Later in the Lord of the Rings trilogy, the forces of Gondor, the elves, Aragorn, etc. go up against human mercenaries from distant lands. Did the mercenaries have any inkling that they were fighting for a supernatural force, or did they think Sauron was just a rich lord who could afford their services?

  • 4
    The dividing line between 'natural' and 'supernatural' is not really that clear in Tolkien's works. Jul 7, 2017 at 21:39
  • 2
    "Have you looked at our caps recently?"
    – void_ptr
    Jul 7, 2017 at 22:03
  • 2
    Show some evidence that there were actual "mercenaries" and not just Men gone over to worshipping Morgoth.
    – Spencer
    Jul 7, 2017 at 22:14
  • So you're asking whether Sauron's Men knew he was a Maia?
    – Voronwé
    Jul 8, 2017 at 1:50
  • @Voronwë- Maia, or anything more than human.
    – Nu'Daq
    Jul 8, 2017 at 2:13

2 Answers 2


They knew who Sauron was.

During the Second Age, Sauron was ruling over a bunch of Men, who were the ancestors of the Third Age's Haradrim.

Men he found the easiest to sway of all the peoples of the Earth; [...]

Now Sauron's lust and pride increased, until he knew no bounds, and he determined to make himself master of all things in Middle-earth, and to destroy the Elves, and to compass, if he might, the downfall of Númenor. He brooked no freedom nor any rivalry, and he named himself Lord of the Earth. A mask he still could wear so that if he wished he might deceive the eyes of Men, seeming to them wise and fair. But he ruled rather by force and fear, if they might avail; and those who perceived his shadow spreading over the world called him the Dark Lord and named him the Enemy; [...]

Elsewhere Sauron reigned, and those who would be free took refuge in the fastnesses of wood and mountain, and ever fear pursued them. In the east and south well nigh all Men were under his dominion, and they grew strong in those days and built many towns and walls of stone, and they were numerous and fierce in war and aimed with iron. To them Sauron was both king and god; and they feared him exceedingly, for he surrounded his abode with fire. [...]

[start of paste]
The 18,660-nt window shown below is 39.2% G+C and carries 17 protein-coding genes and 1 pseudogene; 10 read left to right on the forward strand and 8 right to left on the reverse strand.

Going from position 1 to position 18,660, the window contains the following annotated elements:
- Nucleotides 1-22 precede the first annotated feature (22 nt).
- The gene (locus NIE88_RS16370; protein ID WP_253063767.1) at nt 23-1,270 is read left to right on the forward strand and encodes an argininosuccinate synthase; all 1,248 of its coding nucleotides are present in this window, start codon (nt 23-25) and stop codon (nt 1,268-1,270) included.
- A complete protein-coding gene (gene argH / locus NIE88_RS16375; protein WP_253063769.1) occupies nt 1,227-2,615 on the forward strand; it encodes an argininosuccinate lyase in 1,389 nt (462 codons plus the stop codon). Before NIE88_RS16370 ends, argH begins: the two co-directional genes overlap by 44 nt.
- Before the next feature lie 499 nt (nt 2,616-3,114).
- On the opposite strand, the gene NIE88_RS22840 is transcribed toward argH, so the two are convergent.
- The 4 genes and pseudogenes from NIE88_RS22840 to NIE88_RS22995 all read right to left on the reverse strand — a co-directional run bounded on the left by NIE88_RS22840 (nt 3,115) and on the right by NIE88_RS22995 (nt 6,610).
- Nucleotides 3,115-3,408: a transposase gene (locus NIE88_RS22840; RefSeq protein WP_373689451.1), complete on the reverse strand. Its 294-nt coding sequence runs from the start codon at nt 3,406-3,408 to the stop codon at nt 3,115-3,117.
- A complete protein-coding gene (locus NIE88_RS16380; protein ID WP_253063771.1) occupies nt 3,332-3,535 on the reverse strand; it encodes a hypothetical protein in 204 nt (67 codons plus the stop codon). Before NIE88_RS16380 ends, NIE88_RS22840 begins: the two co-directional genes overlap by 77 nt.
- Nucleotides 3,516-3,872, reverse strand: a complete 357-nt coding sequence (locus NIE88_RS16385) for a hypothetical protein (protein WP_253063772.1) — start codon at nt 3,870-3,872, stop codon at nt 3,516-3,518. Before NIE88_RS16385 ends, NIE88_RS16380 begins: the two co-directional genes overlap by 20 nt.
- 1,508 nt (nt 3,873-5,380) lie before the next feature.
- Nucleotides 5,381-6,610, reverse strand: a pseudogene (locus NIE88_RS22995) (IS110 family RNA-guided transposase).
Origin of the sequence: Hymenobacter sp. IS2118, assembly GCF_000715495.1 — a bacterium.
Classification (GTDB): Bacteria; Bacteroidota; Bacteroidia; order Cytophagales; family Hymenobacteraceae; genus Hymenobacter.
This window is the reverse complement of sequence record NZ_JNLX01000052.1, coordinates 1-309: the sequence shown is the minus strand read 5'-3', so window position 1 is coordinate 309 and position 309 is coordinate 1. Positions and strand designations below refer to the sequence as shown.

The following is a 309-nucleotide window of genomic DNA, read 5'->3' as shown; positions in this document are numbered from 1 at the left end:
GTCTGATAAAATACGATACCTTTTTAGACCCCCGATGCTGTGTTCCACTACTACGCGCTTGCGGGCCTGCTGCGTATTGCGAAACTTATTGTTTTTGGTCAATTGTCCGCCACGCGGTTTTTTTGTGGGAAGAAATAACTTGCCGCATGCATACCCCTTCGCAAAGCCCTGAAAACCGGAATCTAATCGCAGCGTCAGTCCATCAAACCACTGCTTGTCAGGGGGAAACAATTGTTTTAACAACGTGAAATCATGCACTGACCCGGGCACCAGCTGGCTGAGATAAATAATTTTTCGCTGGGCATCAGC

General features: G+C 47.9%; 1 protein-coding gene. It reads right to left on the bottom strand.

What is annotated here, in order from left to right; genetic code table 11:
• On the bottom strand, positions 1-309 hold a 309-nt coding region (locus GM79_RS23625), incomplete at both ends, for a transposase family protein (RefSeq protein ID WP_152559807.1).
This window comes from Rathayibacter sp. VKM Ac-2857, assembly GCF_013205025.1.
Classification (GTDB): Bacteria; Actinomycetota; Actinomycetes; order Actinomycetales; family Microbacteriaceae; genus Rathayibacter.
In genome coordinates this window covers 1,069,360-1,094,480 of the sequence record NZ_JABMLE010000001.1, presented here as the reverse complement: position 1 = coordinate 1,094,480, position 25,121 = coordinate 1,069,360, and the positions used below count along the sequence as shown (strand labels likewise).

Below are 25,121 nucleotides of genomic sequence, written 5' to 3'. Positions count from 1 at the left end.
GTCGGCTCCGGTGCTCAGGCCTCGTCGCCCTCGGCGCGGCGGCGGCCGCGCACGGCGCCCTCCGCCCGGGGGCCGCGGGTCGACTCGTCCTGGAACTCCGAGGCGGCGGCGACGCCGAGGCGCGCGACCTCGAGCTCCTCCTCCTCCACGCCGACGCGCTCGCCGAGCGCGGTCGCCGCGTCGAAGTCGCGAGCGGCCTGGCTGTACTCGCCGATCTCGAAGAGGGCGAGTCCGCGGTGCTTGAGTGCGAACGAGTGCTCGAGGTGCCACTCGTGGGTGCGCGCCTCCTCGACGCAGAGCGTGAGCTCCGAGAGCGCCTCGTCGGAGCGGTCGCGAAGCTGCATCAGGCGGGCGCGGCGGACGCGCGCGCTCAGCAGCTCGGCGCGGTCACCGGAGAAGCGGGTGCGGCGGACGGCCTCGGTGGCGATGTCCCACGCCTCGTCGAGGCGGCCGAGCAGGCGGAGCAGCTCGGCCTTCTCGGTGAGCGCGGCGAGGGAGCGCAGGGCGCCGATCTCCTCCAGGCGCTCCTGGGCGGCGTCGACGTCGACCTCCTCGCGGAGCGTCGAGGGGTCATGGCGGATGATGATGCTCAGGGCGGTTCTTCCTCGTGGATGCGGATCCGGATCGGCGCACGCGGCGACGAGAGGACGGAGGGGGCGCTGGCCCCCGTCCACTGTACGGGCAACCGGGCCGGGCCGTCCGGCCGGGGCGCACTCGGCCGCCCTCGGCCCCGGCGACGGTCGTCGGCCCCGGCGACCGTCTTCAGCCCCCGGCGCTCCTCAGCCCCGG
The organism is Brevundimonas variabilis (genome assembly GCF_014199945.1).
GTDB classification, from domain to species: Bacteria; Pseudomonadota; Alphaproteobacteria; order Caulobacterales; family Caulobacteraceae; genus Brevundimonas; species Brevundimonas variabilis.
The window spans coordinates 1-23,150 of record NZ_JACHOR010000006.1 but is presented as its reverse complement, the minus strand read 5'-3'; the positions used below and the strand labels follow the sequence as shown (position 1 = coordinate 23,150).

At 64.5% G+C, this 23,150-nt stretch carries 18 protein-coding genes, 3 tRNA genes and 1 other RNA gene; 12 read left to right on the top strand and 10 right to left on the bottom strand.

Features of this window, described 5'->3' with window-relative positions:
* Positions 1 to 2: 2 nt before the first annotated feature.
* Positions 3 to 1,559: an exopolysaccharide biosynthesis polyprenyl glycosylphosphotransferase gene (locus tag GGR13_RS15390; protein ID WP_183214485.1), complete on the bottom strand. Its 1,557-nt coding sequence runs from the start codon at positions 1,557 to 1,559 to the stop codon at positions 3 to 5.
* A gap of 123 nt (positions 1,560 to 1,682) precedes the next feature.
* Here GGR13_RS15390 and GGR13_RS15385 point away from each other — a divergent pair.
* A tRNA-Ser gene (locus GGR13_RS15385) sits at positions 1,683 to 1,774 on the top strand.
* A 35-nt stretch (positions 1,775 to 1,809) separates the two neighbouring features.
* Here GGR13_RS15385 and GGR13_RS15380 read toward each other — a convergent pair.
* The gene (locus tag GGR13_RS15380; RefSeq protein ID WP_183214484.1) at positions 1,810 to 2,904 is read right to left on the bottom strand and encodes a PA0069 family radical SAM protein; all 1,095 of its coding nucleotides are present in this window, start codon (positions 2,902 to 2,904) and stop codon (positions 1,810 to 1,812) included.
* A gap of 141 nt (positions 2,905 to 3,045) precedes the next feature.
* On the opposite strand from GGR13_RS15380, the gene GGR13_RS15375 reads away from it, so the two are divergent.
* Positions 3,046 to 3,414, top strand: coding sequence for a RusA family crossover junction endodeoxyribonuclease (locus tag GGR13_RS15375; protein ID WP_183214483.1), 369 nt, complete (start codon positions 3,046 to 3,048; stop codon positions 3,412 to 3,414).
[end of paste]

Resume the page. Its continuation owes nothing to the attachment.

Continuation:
Sauron then had not lost the ability to change into a fair form. Afterwards, when the One Ring was lost and the Third Age began, many of Sauron's servants still survived and these Men became known as the Haradrim, who continued to make war with Gondor.

Thus began the Third Age of the World, after the Eldest Days and the Black Years; and there was still hope in that time and the memory of mirth, and for long the White Tree of the Eldar flowered in the courts of the Kings of Men, for the seedling which he had saved Isildur planted in the citadel of Anor in memory of his brother, ere he departed from Gondor. The servants of Sauron were routed and dispersed, yet they were not wholly destroyed; and though many Men turned now from evil and became subject to the heirs of Elendil, yet many more remembered Sauron in their hearts and hated the kingdoms of the West.


Being descendants of the original Men under Sauron, these Men would have remembered who or what Sauron was, and why they served him in the first place.


Frodo and Sam, who were, in universe, the principal authors of The Downfall of the Lord of the Rings and the Return of the King, did not know much of anything about what Sauron's human servitors knew and what they did not.

The key quote is this famous one from "Of Herbs and Stewed Rabbit":

It was Sam's first view of a battle of Men against Men and he did not like it much. He was glad he could not see the dead face. He wondered what the man's name was and where he came from; and if he was really evil of heart, or what lies and threats had led him on the long march from his home; and if he would not rather have stayed there in peace.

So there is no firm picture in the books of what motivated the Easterlings and Haradrim, or what they really knew about Sauron, or much of anything about how they came to be fighting in the War of the Ring.

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